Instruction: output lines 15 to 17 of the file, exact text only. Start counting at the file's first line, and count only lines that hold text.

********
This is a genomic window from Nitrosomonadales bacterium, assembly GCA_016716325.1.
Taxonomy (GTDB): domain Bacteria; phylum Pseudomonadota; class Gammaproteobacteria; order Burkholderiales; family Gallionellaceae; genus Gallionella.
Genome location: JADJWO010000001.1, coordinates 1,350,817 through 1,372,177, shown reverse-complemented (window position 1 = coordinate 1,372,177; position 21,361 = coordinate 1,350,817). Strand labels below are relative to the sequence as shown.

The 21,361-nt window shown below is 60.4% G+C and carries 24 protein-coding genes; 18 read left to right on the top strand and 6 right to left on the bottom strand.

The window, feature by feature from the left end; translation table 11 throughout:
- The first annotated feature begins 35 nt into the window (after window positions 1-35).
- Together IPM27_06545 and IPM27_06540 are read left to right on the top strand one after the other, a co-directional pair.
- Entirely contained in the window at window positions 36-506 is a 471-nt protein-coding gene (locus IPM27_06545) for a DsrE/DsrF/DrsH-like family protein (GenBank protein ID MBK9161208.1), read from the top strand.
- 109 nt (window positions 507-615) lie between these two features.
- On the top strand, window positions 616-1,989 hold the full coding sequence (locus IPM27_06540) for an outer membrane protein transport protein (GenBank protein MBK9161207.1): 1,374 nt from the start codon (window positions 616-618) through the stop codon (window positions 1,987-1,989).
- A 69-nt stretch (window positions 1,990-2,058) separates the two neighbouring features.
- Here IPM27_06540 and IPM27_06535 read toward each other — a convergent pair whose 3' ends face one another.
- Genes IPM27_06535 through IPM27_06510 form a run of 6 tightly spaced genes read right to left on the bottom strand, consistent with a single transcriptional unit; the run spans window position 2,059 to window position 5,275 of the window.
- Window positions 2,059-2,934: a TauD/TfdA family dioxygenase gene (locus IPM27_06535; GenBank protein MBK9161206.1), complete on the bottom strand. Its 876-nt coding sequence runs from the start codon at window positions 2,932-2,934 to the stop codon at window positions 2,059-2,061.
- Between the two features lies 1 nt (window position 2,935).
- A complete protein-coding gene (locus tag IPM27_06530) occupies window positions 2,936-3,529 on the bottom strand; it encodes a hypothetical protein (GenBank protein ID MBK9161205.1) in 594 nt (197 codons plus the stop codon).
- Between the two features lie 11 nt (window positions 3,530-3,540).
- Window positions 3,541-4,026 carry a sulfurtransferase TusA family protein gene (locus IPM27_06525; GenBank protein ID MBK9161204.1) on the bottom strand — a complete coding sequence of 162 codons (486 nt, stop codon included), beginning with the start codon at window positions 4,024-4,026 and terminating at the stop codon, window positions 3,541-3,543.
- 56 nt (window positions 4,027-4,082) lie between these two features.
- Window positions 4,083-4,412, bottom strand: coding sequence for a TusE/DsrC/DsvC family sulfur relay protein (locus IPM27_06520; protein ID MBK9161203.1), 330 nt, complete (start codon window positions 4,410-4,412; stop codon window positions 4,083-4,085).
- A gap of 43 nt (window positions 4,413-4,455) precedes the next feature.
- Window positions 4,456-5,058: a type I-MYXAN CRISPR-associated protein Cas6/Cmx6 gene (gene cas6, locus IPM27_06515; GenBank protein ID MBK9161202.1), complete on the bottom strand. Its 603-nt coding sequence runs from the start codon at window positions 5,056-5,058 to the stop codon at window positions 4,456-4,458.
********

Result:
- Between the two features lies 1 nt (window position 2,935).
- A complete protein-coding gene (locus tag IPM27_06530) occupies window positions 2,936-3,529 on the bottom strand; it encodes a hypothetical protein (GenBank protein ID MBK9161205.1) in 594 nt (197 codons plus the stop codon).
- Between the two features lie 11 nt (window positions 3,530-3,540).